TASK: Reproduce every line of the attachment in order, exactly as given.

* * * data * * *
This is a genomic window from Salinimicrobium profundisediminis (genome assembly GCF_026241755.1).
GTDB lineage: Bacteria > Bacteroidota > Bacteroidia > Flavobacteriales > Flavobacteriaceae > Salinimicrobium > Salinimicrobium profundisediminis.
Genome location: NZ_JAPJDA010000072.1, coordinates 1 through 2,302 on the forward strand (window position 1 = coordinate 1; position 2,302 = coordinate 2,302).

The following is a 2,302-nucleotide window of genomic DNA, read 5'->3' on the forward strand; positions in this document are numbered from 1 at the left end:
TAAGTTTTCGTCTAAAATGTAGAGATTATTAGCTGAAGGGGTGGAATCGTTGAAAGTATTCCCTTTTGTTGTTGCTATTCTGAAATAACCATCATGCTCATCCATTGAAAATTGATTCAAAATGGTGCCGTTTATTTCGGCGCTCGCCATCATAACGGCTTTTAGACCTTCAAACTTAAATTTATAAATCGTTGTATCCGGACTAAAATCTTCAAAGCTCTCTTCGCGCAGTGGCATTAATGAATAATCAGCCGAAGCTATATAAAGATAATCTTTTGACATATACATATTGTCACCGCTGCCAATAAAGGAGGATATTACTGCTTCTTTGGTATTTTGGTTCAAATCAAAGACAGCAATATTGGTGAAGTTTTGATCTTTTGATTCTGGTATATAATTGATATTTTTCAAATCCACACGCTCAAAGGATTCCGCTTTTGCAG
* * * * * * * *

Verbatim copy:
This is a genomic window from Salinimicrobium profundisediminis (genome assembly GCF_026241755.1).
GTDB lineage: Bacteria > Bacteroidota > Bacteroidia > Flavobacteriales > Flavobacteriaceae > Salinimicrobium > Salinimicrobium profundisediminis.
Genome location: NZ_JAPJDA010000072.1, coordinates 1 through 2,302 on the forward strand (window position 1 = coordinate 1; position 2,302 = coordinate 2,302).

The following is a 2,302-nucleotide window of genomic DNA, read 5'->3' on the forward strand; positions in this document are numbered from 1 at the left end:
TAAGTTTTCGTCTAAAATGTAGAGATTATTAGCTGAAGGGGTGGAATCGTTGAAAGTATTCCCTTTTGTTGTTGCTATTCTGAAATAACCATCATGCTCATCCATTGAAAATTGATTCAAAATGGTGCCGTTTATTTCGGCGCTCGCCATCATAACGGCTTTTAGACCTTCAAACTTAAATTTATAAATCGTTGTATCCGGACTAAAATCTTCAAAGCTCTCTTCGCGCAGTGGCATTAATGAATAATCAGCCGAAGCTATATAAAGATAATCTTTTGACATATACATATTGTCACCGCTGCCAATAAAGGAGGATATTACTGCTTCTTTGGTATTTTGGTTCAAATCAAAGACAGCAATATTGGTGAAGTTTTGATCTTTTGATTCTGGTATATAATTGATATTTTTCAAATCCACACGCTCAAAGGATTCCGCTTTTGCAG